1967-2017: Celebrating 50 years of protecting clean water

In 2017 the Minnehaha Creek Watershed District (MCWD) is celebrating its 50th anniversary.

For those unfamiliar, MCWD manages the 181-square-mile area in the west metro that drains to Minnehaha Creek and covers some of the state's most popular and valued water bodies -- including Lake Minnetonka, the Six Mile Creek chain of lakes, the Minneapolis Chain of Lakes and Minnehaha Falls. In total, the watershed contains nearly 130 lakes, eight major streams and thousands of wetlands. It spans parts of 29 communities and two counties.

The communities within the watershed brought the District to life through petition in the spring of 1967. Since its inception, the District has evolved to stay on the cutting edge of protecting and improving our water resources.

Right out of the gate, we focused on longstanding flooding issues on Minnehaha Creek and Lake Minnetonka by building and operating the Gray's Bay dam according to a detailed plan developed in partnership with our communities. The dam remains a key flood control tool to this day.

Throughout the 70's and 80's we were involved in the closure of the eight sewage treatment facilities that discharged directly into Lake Minnetonka. MCWD researchers participated in a groundbreaking study of the value of wetlands that was recognized as a landmark national study by the federal Environmental Protection Agency.

In the 90's MCWD was a central player in an award-winning partnership that helped make the Minneapolis Chain of Lakes some of the healthiest urban lakes in the nation. Our work to restore and expand access to Minnehaha Falls and Glen in the 2000's protected and enhanced one of the state's most visited attractions.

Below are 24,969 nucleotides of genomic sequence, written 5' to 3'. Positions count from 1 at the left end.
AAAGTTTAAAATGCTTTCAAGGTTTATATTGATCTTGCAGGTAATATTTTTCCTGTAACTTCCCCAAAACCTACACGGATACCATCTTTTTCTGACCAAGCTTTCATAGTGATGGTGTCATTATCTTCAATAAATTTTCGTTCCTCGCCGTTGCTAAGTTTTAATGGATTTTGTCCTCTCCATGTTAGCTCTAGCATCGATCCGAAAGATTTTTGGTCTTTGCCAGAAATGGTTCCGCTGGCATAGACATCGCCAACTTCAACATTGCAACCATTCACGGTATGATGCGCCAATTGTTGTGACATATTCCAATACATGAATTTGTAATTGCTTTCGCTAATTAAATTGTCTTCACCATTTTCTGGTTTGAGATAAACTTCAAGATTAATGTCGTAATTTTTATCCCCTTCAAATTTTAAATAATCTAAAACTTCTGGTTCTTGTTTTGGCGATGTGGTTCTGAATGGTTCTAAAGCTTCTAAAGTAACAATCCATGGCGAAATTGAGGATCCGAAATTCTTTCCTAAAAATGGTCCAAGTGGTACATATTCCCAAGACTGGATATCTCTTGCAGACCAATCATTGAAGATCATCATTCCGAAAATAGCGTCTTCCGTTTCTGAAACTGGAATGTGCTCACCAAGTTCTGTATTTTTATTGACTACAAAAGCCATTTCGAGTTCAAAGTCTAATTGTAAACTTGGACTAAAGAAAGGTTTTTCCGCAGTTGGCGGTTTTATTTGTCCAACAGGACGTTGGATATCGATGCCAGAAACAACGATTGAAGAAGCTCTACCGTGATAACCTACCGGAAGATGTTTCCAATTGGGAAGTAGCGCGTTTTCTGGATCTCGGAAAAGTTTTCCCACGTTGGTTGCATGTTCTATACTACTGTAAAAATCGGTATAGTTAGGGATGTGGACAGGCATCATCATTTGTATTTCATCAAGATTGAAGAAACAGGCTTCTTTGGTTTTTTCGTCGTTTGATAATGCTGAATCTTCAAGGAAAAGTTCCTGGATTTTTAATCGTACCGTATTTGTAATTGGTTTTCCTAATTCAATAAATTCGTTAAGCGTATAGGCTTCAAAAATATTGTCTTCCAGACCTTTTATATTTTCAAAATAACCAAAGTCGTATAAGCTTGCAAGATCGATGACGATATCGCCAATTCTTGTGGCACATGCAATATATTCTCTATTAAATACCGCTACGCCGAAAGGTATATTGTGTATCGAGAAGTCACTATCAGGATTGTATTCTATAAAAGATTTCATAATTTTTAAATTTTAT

Today, we are more diligent than ever in addressing new clean water issues and opportunities. In particular, we focus on integrating our water work with land use planning, and leveraging the inherent value of healthy natural spaces to make our communities more vibrant and livable. Our recent focus on improving the most degraded stretch of Minnehaha Creek into a vibrant public greenspace, dubbed The Minnehaha Creek Greenway, is one such recent example. We?re also beginning a sustained focus on improving the headwaters of the watershed, the Six Mile Creek/Halsted Bay chain of lakes, as that area rapidly develops and changes.

In this coming months, we'll be highlighting some of the fascinating history of this area and the water resources that make it unique on our blog. MCWD will also be hosting a series of community engagement events to celebrate the anniversary and provide opportunities for residents who want to help keep these waters safe and healthy for future generations. 

Interested in learning more about the history of the Minnehaha Creek Watershed District? Visit our History page.